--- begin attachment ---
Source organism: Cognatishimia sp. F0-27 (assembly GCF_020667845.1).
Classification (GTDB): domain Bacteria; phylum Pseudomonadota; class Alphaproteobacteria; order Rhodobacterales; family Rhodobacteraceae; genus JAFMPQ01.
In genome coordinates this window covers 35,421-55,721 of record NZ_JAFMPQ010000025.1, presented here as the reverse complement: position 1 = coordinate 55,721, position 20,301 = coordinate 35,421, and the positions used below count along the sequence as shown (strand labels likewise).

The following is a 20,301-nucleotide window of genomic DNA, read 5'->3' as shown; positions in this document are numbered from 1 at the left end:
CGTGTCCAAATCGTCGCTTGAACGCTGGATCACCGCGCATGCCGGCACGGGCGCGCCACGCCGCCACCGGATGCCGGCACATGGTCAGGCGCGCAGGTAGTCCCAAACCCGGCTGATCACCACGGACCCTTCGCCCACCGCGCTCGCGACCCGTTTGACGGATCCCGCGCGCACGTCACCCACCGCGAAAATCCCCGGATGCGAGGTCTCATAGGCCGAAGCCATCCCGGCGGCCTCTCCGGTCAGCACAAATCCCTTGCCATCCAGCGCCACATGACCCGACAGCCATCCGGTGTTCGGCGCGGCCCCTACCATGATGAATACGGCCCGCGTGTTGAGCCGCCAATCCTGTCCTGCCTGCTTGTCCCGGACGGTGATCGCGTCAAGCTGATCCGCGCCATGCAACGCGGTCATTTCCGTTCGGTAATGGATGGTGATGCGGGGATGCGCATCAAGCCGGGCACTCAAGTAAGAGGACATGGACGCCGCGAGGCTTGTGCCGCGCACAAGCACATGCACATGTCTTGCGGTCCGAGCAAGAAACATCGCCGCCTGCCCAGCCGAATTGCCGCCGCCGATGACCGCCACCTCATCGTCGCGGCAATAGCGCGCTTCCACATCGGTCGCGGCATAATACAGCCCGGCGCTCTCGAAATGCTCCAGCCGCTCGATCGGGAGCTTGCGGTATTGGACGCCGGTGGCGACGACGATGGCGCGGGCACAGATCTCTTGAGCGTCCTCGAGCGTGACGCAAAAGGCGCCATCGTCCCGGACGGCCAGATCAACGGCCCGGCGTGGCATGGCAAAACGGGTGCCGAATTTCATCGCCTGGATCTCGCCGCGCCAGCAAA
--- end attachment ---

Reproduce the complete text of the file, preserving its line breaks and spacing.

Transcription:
Source organism: Cognatishimia sp. F0-27 (assembly GCF_020667845.1).
Classification (GTDB): domain Bacteria; phylum Pseudomonadota; class Alphaproteobacteria; order Rhodobacterales; family Rhodobacteraceae; genus JAFMPQ01.
In genome coordinates this window covers 35,421-55,721 of record NZ_JAFMPQ010000025.1, presented here as the reverse complement: position 1 = coordinate 55,721, position 20,301 = coordinate 35,421, and the positions used below count along the sequence as shown (strand labels likewise).

The following is a 20,301-nucleotide window of genomic DNA, read 5'->3' as shown; positions in this document are numbered from 1 at the left end:
CGTGTCCAAATCGTCGCTTGAACGCTGGATCACCGCGCATGCCGGCACGGGCGCGCCACGCCGCCACCGGATGCCGGCACATGGTCAGGCGCGCAGGTAGTCCCAAACCCGGCTGATCACCACGGACCCTTCGCCCACCGCGCTCGCGACCCGTTTGACGGATCCCGCGCGCACGTCACCCACCGCGAAAATCCCCGGATGCGAGGTCTCATAGGCCGAAGCCATCCCGGCGGCCTCTCCGGTCAGCACAAATCCCTTGCCATCCAGCGCCACATGACCCGACAGCCATCCGGTGTTCGGCGCGGCCCCTACCATGATGAATACGGCCCGCGTGTTGAGCCGCCAATCCTGTCCTGCCTGCTTGTCCCGGACGGTGATCGCGTCAAGCTGATCCGCGCCATGCAACGCGGTCATTTCCGTTCGGTAATGGATGGTGATGCGGGGATGCGCATCAAGCCGGGCACTCAAGTAAGAGGACATGGACGCCGCGAGGCTTGTGCCGCGCACAAGCACATGCACATGTCTTGCGGTCCGAGCAAGAAACATCGCCGCCTGCCCAGCCGAATTGCCGCCGCCGATGACCGCCACCTCATCGTCGCGGCAATAGCGCGCTTCCACATCGGTCGCGGCATAATACAGCCCGGCGCTCTCGAAATGCTCCAGCCGCTCGATCGGGAGCTTGCGGTATTGGACGCCGGTGGCGACGACGATGGCGCGGGCACAGATCTCTTGAGCGTCCTCGAGCGTGACGCAAAAGGCGCCATCGTCCCGGACGGCCAGATCAACGGCCCGGCGTGGCATGGCAAAACGGGTGCCGAATTTCATCGCCTGGATCTCGCCGCGCCAGCAAA